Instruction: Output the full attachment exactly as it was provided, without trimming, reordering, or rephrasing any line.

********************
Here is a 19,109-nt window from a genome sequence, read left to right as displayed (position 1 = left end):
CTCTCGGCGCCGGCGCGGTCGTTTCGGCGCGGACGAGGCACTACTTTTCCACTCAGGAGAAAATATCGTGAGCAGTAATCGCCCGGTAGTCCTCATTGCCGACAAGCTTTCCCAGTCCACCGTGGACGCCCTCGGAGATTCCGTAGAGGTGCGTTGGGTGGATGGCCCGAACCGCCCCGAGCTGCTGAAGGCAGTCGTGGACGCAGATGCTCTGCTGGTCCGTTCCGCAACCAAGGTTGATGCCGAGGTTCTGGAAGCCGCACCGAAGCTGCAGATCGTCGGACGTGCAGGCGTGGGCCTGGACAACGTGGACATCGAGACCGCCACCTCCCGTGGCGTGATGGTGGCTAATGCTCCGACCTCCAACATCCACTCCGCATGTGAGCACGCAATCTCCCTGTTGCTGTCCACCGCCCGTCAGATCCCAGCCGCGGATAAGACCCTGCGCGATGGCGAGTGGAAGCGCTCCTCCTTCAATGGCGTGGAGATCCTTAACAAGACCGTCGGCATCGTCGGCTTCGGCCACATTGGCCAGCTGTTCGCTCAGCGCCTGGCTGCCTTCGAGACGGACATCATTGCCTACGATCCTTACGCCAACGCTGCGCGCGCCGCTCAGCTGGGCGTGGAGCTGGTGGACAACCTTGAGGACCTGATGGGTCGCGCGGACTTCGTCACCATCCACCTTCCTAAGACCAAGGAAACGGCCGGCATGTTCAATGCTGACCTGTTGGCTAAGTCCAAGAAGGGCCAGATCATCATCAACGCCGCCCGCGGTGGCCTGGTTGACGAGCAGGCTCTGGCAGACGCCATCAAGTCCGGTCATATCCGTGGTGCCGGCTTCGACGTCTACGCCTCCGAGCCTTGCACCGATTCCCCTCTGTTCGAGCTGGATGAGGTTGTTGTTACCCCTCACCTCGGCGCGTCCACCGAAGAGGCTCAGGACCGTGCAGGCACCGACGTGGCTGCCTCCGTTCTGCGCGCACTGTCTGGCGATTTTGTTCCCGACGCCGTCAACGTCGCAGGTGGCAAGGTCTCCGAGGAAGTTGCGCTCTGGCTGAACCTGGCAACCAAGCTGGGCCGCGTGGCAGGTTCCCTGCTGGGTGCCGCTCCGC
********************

Here is a 19,109-nt window from a genome sequence, read left to right as displayed (position 1 = left end):
CTCTCGGCGCCGGCGCGGTCGTTTCGGCGCGGACGAGGCACTACTTTTCCACTCAGGAGAAAATATCGTGAGCAGTAATCGCCCGGTAGTCCTCATTGCCGACAAGCTTTCCCAGTCCACCGTGGACGCCCTCGGAGATTCCGTAGAGGTGCGTTGGGTGGATGGCCCGAACCGCCCCGAGCTGCTGAAGGCAGTCGTGGACGCAGATGCTCTGCTGGTCCGTTCCGCAACCAAGGTTGATGCCGAGGTTCTGGAAGCCGCACCGAAGCTGCAGATCGTCGGACGTGCAGGCGTGGGCCTGGACAACGTGGACATCGAGACCGCCACCTCCCGTGGCGTGATGGTGGCTAATGCTCCGACCTCCAACATCCACTCCGCATGTGAGCACGCAATCTCCCTGTTGCTGTCCACCGCCCGTCAGATCCCAGCCGCGGATAAGACCCTGCGCGATGGCGAGTGGAAGCGCTCCTCCTTCAATGGCGTGGAGATCCTTAACAAGACCGTCGGCATCGTCGGCTTCGGCCACATTGGCCAGCTGTTCGCTCAGCGCCTGGCTGCCTTCGAGACGGACATCATTGCCTACGATCCTTACGCCAACGCTGCGCGCGCCGCTCAGCTGGGCGTGGAGCTGGTGGACAACCTTGAGGACCTGATGGGTCGCGCGGACTTCGTCACCATCCACCTTCCTAAGACCAAGGAAACGGCCGGCATGTTCAATGCTGACCTGTTGGCTAAGTCCAAGAAGGGCCAGATCATCATCAACGCCGCCCGCGGTGGCCTGGTTGACGAGCAGGCTCTGGCAGACGCCATCAAGTCCGGTCATATCCGTGGTGCCGGCTTCGACGTCTACGCCTCCGAGCCTTGCACCGATTCCCCTCTGTTCGAGCTGGATGAGGTTGTTGTTACCCCTCACCTCGGCGCGTCCACCGAAGAGGCTCAGGACCGTGCAGGCACCGACGTGGCTGCCTCCGTTCTGCGCGCACTGTCTGGCGATTTTGTTCCCGACGCCGTCAACGTCGCAGGTGGCAAGGTCTCCGAGGAAGTTGCGCTCTGGCTGAACCTGGCAACCAAGCTGGGCCGCGTGGCAGGTTCCCTGCTGGGTGCCGCTCCGC